was born in Ireland somewhere around 1720. The father migrated to the New World and settled his large family on the Susquehanna River. After excelling at school he proceeded to Law School and subsequently practiced both law and surveying. He settled in York, PA and was a made a delegate to the Committee of PA. He signed the "Declaration Of Independence" on August 2nd and became a regular attendant to the General Congress in October of 1776. He retired from public life around 1780 to enjoy domestic life and died at the age of 90 in 1806.
30-George Taylor
was born in Ireland in 1716 and came to this country when he was about 19. He was well educated but poor on arrival and became a clerk in an iron works. He married into the business and after later purchased an estate in Lehigh, PA and erected an iron works there. He became a member of the Colonial Assembly of Pennsylvania and in 1764 and signed the "Declaration of Independence" on August 2, 1776. He died in Easton, PA in 1781 at age 65.
31-James Wilson
was born in Scotland in 1766 and received his education in Edinburgh. He migrated to the Colonies in 1766 and took up the study of law in Philadelphia. He became a member of the Provincial Assembly of PA. in 1774 and was chosen a delegate to the General Congress in 1775. He helped organize a volunteer Military Corps and became a Colonel of a regiment in 1774. Mr. Wilson was a active member of the General Congress and in 1787 helped frame the "Federal Constitution."  In 1791 He was a member of the PA. House of Representatives and later made a judge of the US Supreme Circuit Court. He passed on in his 56 years of life in 1798.
32-George Ross
born in New Castle, Delaware in 1730 to a Episcopal minister and took up law with his brother in Philadelphia at age 18.  Mr. Ross was elected to the Pennsylvania Assembly in 1768, served in the Continental Congress, and signed the "Declaration of Independence "on the 2nd of August, 1776. In 1799 he was appointed Judge of the Court of Admiralty for PA but his sudden death in 1780 closed on a distinguished life in the service of his country at age 50.
33
-Casar Rodney born in 1730 in the Delaware came from English ancestry and became interested in public life after the death of his father. In 1769 he became a member of the Provincial Assembly and was elected their Speaker. Mr. Rodney was elected to the General Assembly in 1774 and was one of the members who drew up the Declaration of Rights. While attending his duties in Congress he was appointed Brigadier General of his Province of Delaware. After his return home from service General Rodney was again elected to Congress but soon after  was called upon by the citizens of his state to become President of Delaware. He died early in the year of 1783 at the age of 53.
34-George Read
was born in Maryland in1734, the eldest of six from Irish decent. He started his studies of law at seventeen and was admitted to the bar at nineteen He was elected to the Continental Congress in 1774 in Delaware and to the Genera Assembly in 1765. He became known for his sound judgment and prudence. In 1774 he was elected to the General Congress and was chosen to be President of the Delaware Convention to frame their state Constitution. He died at 64 in the year 1798.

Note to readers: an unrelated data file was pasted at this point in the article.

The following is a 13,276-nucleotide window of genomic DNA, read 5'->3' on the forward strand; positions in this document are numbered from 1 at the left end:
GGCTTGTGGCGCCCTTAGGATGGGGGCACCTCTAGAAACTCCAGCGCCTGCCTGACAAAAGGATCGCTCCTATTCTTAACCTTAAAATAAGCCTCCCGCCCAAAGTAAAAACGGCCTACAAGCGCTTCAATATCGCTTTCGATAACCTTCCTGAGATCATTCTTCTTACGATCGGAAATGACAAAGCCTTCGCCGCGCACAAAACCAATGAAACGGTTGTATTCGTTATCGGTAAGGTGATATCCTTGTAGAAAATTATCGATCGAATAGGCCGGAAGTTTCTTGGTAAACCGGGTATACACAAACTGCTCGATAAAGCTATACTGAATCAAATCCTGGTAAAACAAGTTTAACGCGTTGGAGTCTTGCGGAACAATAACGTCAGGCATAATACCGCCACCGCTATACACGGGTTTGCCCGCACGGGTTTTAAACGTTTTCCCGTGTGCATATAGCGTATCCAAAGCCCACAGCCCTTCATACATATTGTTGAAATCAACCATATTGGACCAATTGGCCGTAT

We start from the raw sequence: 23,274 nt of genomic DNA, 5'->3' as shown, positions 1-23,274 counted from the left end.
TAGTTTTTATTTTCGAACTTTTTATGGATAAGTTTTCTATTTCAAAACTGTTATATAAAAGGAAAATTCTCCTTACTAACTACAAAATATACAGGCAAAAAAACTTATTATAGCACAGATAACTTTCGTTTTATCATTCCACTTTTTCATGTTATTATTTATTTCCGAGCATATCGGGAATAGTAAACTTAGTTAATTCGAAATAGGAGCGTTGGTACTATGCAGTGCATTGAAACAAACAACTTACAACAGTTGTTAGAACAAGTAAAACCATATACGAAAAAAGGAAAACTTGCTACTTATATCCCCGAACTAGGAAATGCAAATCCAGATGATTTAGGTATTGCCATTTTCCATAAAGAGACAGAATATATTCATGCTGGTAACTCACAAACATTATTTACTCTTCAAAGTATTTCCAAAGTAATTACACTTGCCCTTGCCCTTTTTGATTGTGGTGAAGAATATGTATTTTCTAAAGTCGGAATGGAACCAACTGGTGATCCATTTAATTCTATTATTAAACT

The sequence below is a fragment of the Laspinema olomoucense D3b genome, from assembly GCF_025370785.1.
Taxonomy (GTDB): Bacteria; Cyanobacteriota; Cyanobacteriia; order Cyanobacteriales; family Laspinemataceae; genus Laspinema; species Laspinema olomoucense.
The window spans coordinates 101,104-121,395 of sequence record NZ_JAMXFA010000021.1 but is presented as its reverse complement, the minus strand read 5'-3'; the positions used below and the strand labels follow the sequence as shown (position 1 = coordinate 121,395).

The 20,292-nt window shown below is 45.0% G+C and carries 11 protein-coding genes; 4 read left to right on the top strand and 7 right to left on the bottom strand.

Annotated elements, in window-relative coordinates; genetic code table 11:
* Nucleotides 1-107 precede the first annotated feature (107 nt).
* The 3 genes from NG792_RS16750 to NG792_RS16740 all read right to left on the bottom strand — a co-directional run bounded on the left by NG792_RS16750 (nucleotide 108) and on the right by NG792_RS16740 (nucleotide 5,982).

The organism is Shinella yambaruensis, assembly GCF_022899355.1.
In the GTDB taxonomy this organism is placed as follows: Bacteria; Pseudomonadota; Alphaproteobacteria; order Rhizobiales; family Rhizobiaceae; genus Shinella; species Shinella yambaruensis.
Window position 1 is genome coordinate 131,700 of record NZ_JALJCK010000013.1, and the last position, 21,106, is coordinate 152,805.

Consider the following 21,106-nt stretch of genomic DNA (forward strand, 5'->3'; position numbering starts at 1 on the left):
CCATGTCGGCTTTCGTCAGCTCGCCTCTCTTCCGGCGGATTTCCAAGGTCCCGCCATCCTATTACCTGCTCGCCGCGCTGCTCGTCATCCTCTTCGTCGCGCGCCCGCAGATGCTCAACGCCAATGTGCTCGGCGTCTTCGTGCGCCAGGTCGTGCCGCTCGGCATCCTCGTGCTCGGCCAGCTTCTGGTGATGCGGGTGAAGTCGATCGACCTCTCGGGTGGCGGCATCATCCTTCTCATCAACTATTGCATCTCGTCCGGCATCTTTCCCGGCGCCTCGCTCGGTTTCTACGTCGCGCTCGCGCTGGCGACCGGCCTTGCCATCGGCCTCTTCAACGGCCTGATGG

35-Thomas Mc'Kean
was born in Chester County, Pennsylvania in 1734. He took up the study of law and was accepted to the bar at 21 years of age.  He soon was made Attorney General in Delaware. After being appointed to several different government positions including membership in the Continental Congress he became a delegate to the General Congress in 1774. He was claimed a citizen of both Pennsylvania and Delaware being Chief Justice of PA and then later Governor of that state. He died in 1817 at the age of 84.
36-Samuel Chase
was born in Maryland in 1741 to a Episcopal clergyman. At 20 in entered into the study of law and was admitted to the bar at 22 and stared a practice in Annapolis. He was one of the first to lifted his voice in that state concerning his country's rights against the British oppressors. Appointed to the Continental Congress in 1774. Soon to sit in the General Congress he was a bold and energetic patriot. In 1796 President Washington nominated him to the US Supreme Court, an office he held for 15 years. His life ended in 1811 in his 70th year of age.
37-Thomas Stone
was born in Pointoin Manor in Maryland in 1743 and as a young student pursued the Classics until he decided upon law as a career. He had a patriotic hear and took an active part in the liberty of the Colonies movement pledging his life, his fortune and his honor to the independence of United States of America. Maryland residents as a whole were still much attached to the mother-country England and there fore Mr. Stone as active in furthering the cause there. He was a member of the first Continental Congress that convened on September 4, 1774. He continued active in the young government and helped form the Articles of Confederation. He later became pro-tempore of the US Congress. He retired in 1784 from public duty and returned home where he died in 1787 at 45.
38-William Paca
was a descendant of wealthy Maryland planters and was born in 1740 at Wye Hall. He graduated at Philadelphia College and took up the study of law and was admitted to the bar at the age of 20 and became a member of the Provincial Assembly. He vigorously opposed the taxes the British government imposed and was very active in arguing for independence. he signed the revered document on August 2 of 1776 and then was made Chief Justice his state in 1778. President Washington nominated him Judge for the district of Maryland and he held this position until 1799. He was known as a good Christian, a valued and active American citizen, who had a spotless career until his death in the same year at age 60.